Telekom emergence will affect travel

By | November 28th, 1996

Deutsche Telekom AG’s long awaited privatization, which culminated in a stunning Wall Street debut last week, is bound to rattle the interactive travel industry.

What’s a stock offering got to do with interactive travel? Lots.

The German telecommunications company raised at least $11.6 billion from the sale of 600 million shares – and also set aside another 23 million shares for employees-to shed part of its debt and become more competitive.

Not a moment too soon: the company is about $66 billion in the red. Where did all the money go? Well, it’s sitting on a pristine, 70,000 mile, all-fiber network that will connect to every house, every office building, and every school in Germany by next year. Telekom is also the largest cable company in the world, with about 16.2 million subscribers.

“We have an excellent infrastructure,” one executive told me. “We just haven’t put it to good use.”

No more. Telekom, now liberated from government ownership, plans to strip away many of the prohibitively expensive tariffs that Internet users currently pay. That may include eliminating a flat fee of $5 per month to be “registered” as an official Internet user, a 3 cent per minute surcharge added to the already outrageous local calling rates, and charges for its commercial online service, T-Online.

Telekom is serious about scrapping its antiquated and monopolistic ways. The company’s technology is solid 21st Century; its business practices, until now, haven’t been. So let’s see. Five-plus million German Internet users, free at last to surf. On fiber. Do you see where I’m going?

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I spent an afternoon at Deutsche Telekom just after the euphoria of the IPO was starting to wear off, asking managers how they felt about the Internet’s opportunities. They predict that lower rates will lure even more Germans on line next year.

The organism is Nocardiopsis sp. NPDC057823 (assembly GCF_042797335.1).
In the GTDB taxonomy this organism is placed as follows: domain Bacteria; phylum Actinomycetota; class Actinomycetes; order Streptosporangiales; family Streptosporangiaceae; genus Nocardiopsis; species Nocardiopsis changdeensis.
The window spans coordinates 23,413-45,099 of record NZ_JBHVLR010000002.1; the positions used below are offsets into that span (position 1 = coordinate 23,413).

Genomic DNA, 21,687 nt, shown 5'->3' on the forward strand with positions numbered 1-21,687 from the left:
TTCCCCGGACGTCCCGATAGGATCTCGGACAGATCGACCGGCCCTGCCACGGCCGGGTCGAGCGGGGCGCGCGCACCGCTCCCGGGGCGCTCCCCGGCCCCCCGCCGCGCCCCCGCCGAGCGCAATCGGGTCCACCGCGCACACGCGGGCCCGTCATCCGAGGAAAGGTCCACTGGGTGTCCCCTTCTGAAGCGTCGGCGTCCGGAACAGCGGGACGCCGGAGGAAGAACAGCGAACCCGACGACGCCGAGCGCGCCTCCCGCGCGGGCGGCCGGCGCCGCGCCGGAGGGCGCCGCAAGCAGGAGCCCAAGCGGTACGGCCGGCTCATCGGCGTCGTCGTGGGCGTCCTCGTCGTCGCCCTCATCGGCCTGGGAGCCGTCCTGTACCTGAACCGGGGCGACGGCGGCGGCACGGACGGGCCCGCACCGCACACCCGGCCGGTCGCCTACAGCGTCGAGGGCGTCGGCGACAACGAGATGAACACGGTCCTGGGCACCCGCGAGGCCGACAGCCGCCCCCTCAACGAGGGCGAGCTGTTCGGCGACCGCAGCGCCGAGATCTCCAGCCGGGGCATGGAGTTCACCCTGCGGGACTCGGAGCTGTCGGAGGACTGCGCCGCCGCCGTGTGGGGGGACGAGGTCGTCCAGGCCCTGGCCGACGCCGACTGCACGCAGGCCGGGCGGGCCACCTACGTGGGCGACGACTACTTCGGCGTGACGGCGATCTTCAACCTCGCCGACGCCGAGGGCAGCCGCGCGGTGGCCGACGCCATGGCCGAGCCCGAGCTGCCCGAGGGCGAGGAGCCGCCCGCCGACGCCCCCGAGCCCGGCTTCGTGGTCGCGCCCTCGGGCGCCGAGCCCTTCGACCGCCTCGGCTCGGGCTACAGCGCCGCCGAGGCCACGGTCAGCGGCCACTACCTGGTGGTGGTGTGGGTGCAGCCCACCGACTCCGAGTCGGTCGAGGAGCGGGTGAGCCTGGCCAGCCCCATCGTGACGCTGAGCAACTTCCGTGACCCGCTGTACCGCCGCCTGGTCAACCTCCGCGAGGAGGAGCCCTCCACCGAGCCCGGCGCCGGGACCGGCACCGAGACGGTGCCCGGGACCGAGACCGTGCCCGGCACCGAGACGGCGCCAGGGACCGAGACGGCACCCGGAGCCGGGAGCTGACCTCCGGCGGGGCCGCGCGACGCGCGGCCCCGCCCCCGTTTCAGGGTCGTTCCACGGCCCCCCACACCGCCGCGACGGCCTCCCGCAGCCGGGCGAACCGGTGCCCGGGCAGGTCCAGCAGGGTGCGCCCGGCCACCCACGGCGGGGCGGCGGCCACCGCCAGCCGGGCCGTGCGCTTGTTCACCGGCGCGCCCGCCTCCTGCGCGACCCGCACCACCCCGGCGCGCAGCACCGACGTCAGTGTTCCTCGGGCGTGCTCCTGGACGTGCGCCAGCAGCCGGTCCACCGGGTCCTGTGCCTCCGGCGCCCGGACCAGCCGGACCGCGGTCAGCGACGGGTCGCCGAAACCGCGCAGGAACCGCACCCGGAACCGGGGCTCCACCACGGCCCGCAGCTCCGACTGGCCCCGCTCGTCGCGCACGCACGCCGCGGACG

“The Internet market is about to explode,” predicted one manager. “And we’re ready for it. Bandwidth is not a problem.”

An enviable position for any telecommunications company to be in. If it’s true-if the number of European, specifically German, users is set to skyrocket-then prepare to watch the number of “.de” hits on your Web site go through the roof. Get ready to field more booking requests in German.

Most of the growth is expected to come from the newly integrated eastern states. Eastern Germany’s totally new phone system is not only among the most modern on the continent, it also connects users to the Net who only five years ago had no phone at all. These newbies are curious about the U.S. but speak little English, because schools taught Russian as a second language until the fall of the Berlin Wall.

If you believe the Web is truly worldwide, then this might be a good time to begin building site interfaces in languages other than English. Translate your pages into German, Spanish, Italian, French, and Portuguese.

German, it seems, is a good place to start.

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